The "Right to Strike" in International Law
We introduce this thesis by declaring that the international organisation charged with the responsibility for leading the global effort on labour and related social justice is unquestionably the ILO. Like the WTO, ISO, IMO, for example, who lead the global efforts on multilateral trade, quality infrastructure and maritime matters respectively, the ILO also establishes, and "polices" global compliance to international labour laws. It is this international-convention-creating facet of the organisation which often puts it in the public's cross-hairs.
One of the bedrock Conventions of the ILO is the 1949 Convention 87 on Freedom of Association and Protection of the Right to Organise (C87). The Convention entered into force on July 4, 1950 and has remained one of the more quoted, referenced and utilised text in international labour law. According to the ILO constitution, members of the body have a set timeline to ratify Conventions and bring them before their legislature, or inform the ILO of reasons why ratification was not done. Like most Caribbean states, Dominica has ratified C87.
The ILO has a supervisory mechanism in place which examines States' compliance with ratified Conventions and any challenge States may be experiencing in bringing Convention into law in their jurisdictions. Key in the supervisory mechanism is the Committee of Experts on the Application of Conventions and Recommendations, CEACR.
Article 3 of C87 states:
Workers' and employers' organisations shall have the right to draw up their constitutions and rules, to elect their representatives in full freedom, to organise their administration and activities and to formulate their programmes.
The public authorities shall refrain from any interference which would restrict this right or impede the lawful exercise thereof.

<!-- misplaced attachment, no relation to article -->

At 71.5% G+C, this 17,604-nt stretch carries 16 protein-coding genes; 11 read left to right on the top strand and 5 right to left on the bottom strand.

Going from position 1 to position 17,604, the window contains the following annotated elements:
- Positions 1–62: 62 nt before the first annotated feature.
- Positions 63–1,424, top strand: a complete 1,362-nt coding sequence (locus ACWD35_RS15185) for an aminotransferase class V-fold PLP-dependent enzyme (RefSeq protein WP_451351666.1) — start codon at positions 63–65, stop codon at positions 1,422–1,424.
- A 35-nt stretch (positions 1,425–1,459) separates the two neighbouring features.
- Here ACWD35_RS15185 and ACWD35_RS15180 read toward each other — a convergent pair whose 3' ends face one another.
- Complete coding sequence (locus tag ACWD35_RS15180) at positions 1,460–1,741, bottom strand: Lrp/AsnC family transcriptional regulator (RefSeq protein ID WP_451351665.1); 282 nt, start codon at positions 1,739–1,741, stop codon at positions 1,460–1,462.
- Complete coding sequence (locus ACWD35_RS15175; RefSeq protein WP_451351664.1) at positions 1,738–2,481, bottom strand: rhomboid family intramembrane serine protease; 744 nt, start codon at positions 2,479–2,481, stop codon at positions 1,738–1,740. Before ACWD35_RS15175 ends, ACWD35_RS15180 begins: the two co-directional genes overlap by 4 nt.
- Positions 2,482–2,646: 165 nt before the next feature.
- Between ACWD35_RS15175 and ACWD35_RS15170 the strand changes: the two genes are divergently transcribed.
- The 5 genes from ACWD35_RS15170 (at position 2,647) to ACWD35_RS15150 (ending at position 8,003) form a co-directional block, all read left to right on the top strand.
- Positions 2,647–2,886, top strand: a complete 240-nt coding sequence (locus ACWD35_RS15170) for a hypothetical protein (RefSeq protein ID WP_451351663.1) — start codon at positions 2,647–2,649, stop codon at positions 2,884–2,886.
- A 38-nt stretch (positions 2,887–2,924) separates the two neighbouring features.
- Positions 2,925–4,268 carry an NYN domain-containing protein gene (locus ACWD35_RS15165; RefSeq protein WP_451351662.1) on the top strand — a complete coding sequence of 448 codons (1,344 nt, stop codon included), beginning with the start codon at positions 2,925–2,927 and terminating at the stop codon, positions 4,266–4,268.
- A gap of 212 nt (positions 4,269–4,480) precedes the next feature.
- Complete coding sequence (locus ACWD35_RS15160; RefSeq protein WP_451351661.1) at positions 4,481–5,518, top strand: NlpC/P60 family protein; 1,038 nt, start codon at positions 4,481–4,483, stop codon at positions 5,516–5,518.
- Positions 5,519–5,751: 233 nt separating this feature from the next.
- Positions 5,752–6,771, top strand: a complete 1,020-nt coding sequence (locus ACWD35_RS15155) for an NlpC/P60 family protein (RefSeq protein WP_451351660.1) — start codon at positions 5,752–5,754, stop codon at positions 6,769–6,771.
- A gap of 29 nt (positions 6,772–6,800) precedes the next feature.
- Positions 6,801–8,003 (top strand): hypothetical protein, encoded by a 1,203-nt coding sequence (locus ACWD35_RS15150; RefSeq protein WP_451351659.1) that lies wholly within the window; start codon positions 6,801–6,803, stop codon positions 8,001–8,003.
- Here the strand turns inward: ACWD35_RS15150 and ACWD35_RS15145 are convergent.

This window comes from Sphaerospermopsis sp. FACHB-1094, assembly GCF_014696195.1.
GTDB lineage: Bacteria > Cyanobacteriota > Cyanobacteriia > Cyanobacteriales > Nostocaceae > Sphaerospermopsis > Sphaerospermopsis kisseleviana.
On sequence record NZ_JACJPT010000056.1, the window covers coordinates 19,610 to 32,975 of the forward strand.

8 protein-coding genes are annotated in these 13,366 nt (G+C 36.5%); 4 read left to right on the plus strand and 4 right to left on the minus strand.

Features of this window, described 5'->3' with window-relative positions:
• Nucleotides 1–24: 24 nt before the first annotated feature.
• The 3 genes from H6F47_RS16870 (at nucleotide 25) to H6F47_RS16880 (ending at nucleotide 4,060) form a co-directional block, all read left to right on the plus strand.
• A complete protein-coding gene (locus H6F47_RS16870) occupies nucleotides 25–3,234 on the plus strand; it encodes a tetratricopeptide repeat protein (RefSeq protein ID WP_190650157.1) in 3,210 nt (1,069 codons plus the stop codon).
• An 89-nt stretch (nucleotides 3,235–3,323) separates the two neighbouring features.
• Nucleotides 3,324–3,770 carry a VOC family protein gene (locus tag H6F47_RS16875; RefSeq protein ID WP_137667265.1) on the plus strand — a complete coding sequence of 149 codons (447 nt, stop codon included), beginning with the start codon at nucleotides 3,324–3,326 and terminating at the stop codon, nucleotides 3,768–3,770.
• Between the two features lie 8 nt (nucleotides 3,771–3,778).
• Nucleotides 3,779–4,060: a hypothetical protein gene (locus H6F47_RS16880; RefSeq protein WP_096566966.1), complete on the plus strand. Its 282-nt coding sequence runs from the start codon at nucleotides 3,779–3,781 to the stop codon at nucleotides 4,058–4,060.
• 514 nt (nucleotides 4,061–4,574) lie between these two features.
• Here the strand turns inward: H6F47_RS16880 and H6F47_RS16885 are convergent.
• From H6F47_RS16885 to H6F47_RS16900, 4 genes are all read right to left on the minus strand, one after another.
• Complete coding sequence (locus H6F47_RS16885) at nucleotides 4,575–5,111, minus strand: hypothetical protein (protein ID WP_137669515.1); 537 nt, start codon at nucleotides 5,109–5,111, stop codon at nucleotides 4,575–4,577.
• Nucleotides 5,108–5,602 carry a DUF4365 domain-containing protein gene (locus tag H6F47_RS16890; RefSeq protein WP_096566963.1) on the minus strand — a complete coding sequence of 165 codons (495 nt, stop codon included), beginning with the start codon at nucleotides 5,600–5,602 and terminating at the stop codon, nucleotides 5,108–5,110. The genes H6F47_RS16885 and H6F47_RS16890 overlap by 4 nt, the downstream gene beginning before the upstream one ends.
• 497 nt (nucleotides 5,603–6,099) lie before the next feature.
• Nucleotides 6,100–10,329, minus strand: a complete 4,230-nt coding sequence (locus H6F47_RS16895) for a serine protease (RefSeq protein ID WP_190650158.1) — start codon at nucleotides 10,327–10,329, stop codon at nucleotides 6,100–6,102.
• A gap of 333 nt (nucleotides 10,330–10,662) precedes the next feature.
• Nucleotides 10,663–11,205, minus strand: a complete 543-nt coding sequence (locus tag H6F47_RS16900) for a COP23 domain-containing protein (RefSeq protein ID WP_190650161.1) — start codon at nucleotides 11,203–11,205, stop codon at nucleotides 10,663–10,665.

Somewhere towards the close of the first decade of the 21st century, CEACR reported to the Governing Body of the ILO that it has interpreted Article 3 as having created a "Right to Strike." Apart from questioning the vires of CEACR to interpret the law, concerns were raised about the interpretation itself. Does the text of Article 3 even hint to such a right?
Firstly, the caption of C87 establishes the span of coverage of the Convention: workers and employers are free to associate, and their right to organise is protected. To say that association and organisation amount to a right to strike is absurd! If they do, then one may argue that they also create a right to absenteeism, late arrival to work, picketing, sabotage, and all the REALPOLITIK in the modern workplace. But let's examine the operative words in Section 1 of the Article a bit closer. 1. "The right to draw up their constitution and rules"; 2. "To elect their representatives"; 3. "To organise their administration and activities"; 4. "To formulate their programmes."
Are we then to interpret these operate words to mean that whatsoever is contained in these constitutions, rules, activities, and programmes
MUST be upheld as legal, permissible, fundamental, inherent and inalienable "RIGHTS?"
Does the right to carry a firearm include the right to shoot? The license makes shooting conditional. C87 does not do so with striking.
Many practitioners see the debate on the subject as highlighting a possible weakness or omission in the text of the Convention, rather than implying something which cannot be properly implied. The right to strike may be found in several jurisdictional statutes or Constitutions, and that's where the right truly belongs. Some of us can realistically imagine that had the right been explicitly written into C87, several states would probably not have ratified the instrument.
Secondly, when read in context with Article 2, it would seem that C87 does not "create" a right to "organise", but seeks to "protect" such a "right" created elsewhere, most likely in national laws. Now, this is very important. It has led many to postulate that the same should probably be done to the right to strike.
Rather than spend several years on the subject [even wanting to send it to the ICJ in The Hague], the tripartite community should consider an amendment to the text of Article 3 with a view to "protecting the right to strike", where the latter exists in national laws. It's time to turn the leaf!